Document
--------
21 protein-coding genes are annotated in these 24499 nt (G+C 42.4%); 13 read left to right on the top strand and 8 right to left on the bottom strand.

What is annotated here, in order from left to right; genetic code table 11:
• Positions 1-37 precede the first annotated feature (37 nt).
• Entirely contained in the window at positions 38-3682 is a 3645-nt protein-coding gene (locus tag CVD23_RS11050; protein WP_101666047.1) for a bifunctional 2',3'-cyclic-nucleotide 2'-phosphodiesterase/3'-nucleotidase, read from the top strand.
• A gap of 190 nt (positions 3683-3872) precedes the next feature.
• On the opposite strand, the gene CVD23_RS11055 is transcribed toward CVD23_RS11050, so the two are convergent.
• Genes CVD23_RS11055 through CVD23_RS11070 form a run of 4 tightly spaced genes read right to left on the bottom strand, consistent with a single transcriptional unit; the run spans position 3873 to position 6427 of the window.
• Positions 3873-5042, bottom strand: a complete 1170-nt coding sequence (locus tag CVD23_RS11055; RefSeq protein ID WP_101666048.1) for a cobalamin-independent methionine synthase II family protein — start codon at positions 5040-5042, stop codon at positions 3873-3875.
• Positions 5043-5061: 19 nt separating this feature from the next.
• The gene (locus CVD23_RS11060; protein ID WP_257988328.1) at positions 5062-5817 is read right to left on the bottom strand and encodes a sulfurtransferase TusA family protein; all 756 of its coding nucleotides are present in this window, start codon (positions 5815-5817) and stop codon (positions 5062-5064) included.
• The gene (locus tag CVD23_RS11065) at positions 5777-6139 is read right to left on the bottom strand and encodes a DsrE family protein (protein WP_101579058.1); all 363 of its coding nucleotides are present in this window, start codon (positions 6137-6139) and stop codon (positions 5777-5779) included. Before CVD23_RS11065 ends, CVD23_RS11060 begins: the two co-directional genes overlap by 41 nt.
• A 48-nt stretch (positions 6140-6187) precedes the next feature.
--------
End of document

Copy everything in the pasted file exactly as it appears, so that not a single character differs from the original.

21 protein-coding genes are annotated in these 24499 nt (G+C 42.4%); 13 read left to right on the top strand and 8 right to left on the bottom strand.

What is annotated here, in order from left to right; genetic code table 11:
• Positions 1-37 precede the first annotated feature (37 nt).
• Entirely contained in the window at positions 38-3682 is a 3645-nt protein-coding gene (locus tag CVD23_RS11050; protein WP_101666047.1) for a bifunctional 2',3'-cyclic-nucleotide 2'-phosphodiesterase/3'-nucleotidase, read from the top strand.
• A gap of 190 nt (positions 3683-3872) precedes the next feature.
• On the opposite strand, the gene CVD23_RS11055 is transcribed toward CVD23_RS11050, so the two are convergent.
• Genes CVD23_RS11055 through CVD23_RS11070 form a run of 4 tightly spaced genes read right to left on the bottom strand, consistent with a single transcriptional unit; the run spans position 3873 to position 6427 of the window.
• Positions 3873-5042, bottom strand: a complete 1170-nt coding sequence (locus tag CVD23_RS11055; RefSeq protein ID WP_101666048.1) for a cobalamin-independent methionine synthase II family protein — start codon at positions 5040-5042, stop codon at positions 3873-3875.
• Positions 5043-5061: 19 nt separating this feature from the next.
• The gene (locus CVD23_RS11060; protein ID WP_257988328.1) at positions 5062-5817 is read right to left on the bottom strand and encodes a sulfurtransferase TusA family protein; all 756 of its coding nucleotides are present in this window, start codon (positions 5815-5817) and stop codon (positions 5062-5064) included.
• The gene (locus tag CVD23_RS11065) at positions 5777-6139 is read right to left on the bottom strand and encodes a DsrE family protein (protein WP_101579058.1); all 363 of its coding nucleotides are present in this window, start codon (positions 6137-6139) and stop codon (positions 5777-5779) included. Before CVD23_RS11065 ends, CVD23_RS11060 begins: the two co-directional genes overlap by 41 nt.
• A 48-nt stretch (positions 6140-6187) precedes the next feature.